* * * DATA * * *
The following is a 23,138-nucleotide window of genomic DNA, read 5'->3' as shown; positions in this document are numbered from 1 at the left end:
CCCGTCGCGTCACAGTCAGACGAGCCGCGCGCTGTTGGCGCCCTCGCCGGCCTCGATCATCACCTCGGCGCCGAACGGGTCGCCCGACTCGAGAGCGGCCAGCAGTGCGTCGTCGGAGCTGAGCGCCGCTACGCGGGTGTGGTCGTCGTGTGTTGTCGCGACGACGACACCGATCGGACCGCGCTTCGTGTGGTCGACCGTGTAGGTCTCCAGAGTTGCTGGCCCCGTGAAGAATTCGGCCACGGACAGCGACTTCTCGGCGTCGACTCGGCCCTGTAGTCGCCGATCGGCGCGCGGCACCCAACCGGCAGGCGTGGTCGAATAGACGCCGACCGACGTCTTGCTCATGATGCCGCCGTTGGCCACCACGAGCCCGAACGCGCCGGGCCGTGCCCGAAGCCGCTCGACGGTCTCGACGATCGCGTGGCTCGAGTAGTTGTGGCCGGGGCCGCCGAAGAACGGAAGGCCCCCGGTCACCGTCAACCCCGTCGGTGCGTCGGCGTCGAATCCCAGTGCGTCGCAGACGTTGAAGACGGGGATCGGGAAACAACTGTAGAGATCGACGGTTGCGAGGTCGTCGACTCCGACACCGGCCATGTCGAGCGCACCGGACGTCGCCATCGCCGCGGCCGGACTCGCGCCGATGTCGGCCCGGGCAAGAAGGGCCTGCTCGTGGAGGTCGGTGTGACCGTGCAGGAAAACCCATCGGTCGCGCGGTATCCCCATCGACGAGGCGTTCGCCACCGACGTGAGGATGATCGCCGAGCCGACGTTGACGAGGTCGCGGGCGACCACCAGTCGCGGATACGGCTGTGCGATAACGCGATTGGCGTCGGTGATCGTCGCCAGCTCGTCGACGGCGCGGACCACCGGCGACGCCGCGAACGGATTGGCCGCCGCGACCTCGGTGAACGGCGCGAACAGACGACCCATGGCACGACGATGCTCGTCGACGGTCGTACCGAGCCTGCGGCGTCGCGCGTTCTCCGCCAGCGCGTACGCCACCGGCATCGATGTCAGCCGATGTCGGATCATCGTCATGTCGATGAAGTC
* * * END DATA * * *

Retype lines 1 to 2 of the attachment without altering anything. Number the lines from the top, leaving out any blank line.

The following is a 23,138-nucleotide window of genomic DNA, read 5'->3' as shown; positions in this document are numbered from 1 at the left end:
CCCGTCGCGTCACAGTCAGACGAGCCGCGCGCTGTTGGCGCCCTCGCCGGCCTCGATCATCACCTCGGCGCCGAACGGGTCGCCCGACTCGAGAGCGGCCAGCAGTGCGTCGTCGGAGCTGAGCGCCGCTACGCGGGTGTGGTCGTCGTGTGTTGTCGCGACGACGACACCGATCGGACCGCGCTTCGTGTGGTCGACCGTGTAGGTCTCCAGAGTTGCTGGCCCCGTGAAGAATTCGGCCACGGACAGCGACTTCTCGGCGTCGACTCGGCCCTGTAGTCGCCGATCGGCGCGCGGCACCCAACCGGCAGGCGTGGTCGAATAGACGCCGACCGACGTCTTGCTCATGATGCCGCCGTTGGCCACCACGAGCCCGAACGCGCCGGGCCGTGCCCGAAGCCGCTCGACGGTCTCGACGATCGCGTGGCTCGAGTAGTTGTGGCCGGGGCCGCCGAAGAACGGAAGGCCCCCGGTCACCGTCAACCCCGTCGGTGCGTCGGCGTCGAATCCCAGTGCGTCGCAGACGTTGAAGACGGGGATCGGGAAACAACTGTAGAGATCGACGGTTGCGAGGTCGTCGACTCCGACACCGGCCATGTCGAGCGCACCGGACGTCGCCATCGCCGCGGCCGGACTCGCGCCGATGTCGGCCCGGGCAAGAAGGGCCTGCTCGTGGAGGTCGGTGTGACCGTGCAGGAAAACCCATCGGTCGCGCGGTATCCCCATCGACGAGGCGTTCGCCACCGACGTGAGGATGATCGCCGAGCCGACGTTGACGAGGTCGCGGGCGACCACCAGTCGCGGATACGGCTGTGCGATAACGCGATTGGCGTCGGTGATCGTCGCCAGCTCGTCGACGGCGCGGACCACCGGCGACGCCGCGAACGGATTGGCCGCCGCGACCTCGGTGAACGGCGCGAACAGACGACCCATGGCACGACGATGCTCGTCGACGGTCGTACCGAGCCTGCGGCGTCGCGCGTTCTCCGCCAGCGCGTACGCCACCGGCATCGATGTCAGCCGATGTCGGATCATCGTCATGTCGATGAAGTC